Pakistani-born American national and suspected Lashkar operative David Coleman Headley, arrested by FBI last month for plotting terror attacks in Denmark and India, has pleaded not guilty before a US court to all the charges filed against him including involvement in the 26/11 terror attacks.
Headley, 49, was charged by the FBI in a 12-count criminal information with six counts of conspiracy to bomb places in India and Denmark and for providing material support to terrorist plots.
John Theis, defence counsel, told reporters following arraignment that his client was charged with certain acts arising out of things that happened in Denmark and India and that these were serious charges and they were taking them seriously.
“I want to remind everyone that he is presumed innocent of these charges against him,” he said.
About possibility of Indian investigators getting an opportunity to quiz Headley, Theis said, “That is something we will have to look at. I have no idea of assessing the chances. If they make any such requests, we will look at it when it comes.”
He said that as of now no requests have been made to him regarding interrogation or extradition.
Also charged with providing material support to Lashkar, and six counts of aiding and abetting the murder of US citizens in India, Headley could face the ‘maximum statutory penalty’ of life imprisonment or death.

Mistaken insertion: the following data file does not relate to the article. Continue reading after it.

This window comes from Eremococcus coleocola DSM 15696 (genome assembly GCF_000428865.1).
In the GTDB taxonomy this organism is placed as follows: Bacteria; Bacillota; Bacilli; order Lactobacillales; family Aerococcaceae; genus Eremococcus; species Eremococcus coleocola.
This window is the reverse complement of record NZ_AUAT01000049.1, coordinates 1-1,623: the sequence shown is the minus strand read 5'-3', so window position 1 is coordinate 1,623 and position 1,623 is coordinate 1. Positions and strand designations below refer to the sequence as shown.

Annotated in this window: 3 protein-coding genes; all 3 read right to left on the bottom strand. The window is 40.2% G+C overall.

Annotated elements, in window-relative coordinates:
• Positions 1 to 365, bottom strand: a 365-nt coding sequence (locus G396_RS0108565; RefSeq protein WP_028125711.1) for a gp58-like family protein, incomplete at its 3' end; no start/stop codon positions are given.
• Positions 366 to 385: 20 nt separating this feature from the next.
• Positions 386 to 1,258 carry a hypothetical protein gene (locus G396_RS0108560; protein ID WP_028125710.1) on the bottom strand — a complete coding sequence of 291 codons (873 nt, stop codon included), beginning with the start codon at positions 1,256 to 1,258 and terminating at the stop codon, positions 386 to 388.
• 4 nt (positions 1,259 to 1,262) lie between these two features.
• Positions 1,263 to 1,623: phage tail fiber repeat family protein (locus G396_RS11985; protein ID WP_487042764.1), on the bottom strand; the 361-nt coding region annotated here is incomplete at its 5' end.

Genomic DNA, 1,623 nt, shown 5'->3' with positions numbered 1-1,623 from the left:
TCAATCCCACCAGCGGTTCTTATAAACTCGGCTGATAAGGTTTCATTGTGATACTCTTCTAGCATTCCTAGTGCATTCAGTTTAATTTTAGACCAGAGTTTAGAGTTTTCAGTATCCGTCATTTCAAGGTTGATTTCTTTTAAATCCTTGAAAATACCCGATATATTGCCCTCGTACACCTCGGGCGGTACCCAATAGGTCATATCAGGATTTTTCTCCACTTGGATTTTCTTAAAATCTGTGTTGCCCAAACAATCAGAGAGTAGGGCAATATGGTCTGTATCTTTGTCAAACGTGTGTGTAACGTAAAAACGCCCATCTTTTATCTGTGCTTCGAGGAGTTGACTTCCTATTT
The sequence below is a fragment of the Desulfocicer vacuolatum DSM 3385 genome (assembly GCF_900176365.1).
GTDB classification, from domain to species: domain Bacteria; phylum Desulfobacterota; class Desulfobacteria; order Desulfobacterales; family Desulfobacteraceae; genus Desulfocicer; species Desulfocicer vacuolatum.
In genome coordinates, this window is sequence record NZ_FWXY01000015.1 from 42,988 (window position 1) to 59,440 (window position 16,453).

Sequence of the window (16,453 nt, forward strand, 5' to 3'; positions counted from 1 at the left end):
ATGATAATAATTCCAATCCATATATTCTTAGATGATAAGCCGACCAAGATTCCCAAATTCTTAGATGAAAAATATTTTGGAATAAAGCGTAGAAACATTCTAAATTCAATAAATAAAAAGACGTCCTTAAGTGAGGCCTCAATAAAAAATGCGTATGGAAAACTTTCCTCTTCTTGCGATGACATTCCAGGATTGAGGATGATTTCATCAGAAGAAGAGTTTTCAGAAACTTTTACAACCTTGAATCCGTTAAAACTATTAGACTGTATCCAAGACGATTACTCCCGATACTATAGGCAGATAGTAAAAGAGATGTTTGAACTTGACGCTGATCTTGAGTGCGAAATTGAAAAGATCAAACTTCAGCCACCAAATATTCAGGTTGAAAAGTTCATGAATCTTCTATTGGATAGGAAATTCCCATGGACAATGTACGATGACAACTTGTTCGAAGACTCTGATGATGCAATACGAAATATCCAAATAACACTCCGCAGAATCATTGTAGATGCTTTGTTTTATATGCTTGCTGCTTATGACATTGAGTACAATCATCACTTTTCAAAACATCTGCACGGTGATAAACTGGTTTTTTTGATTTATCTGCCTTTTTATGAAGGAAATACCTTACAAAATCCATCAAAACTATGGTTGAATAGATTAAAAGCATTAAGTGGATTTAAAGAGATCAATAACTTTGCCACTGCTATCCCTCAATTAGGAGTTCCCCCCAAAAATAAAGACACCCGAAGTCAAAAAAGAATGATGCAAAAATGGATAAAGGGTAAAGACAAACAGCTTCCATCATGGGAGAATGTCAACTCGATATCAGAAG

While appearing before US District Judge Harry Leinenweber, Headley, clean-shaven and tall, was wearing an orange jumpsuit with white long-sleeved undershirt and blue sneakers.
He was shackled at the ankles. The arraignment hearing lasted for about five minutes during which Headley responded in a quiet voice to the questions posed by the Judge.
Headley had made five trips to Mumbai from 2006 to 2008, taking pictures and making videotapes of targets, including those attacked. After every trip that Headley took to India between September 2006 and July 2008, he allegedly returned to Pakistan, met with other co-conspirators and provided them with photographs, videos and oral descriptions of various locations.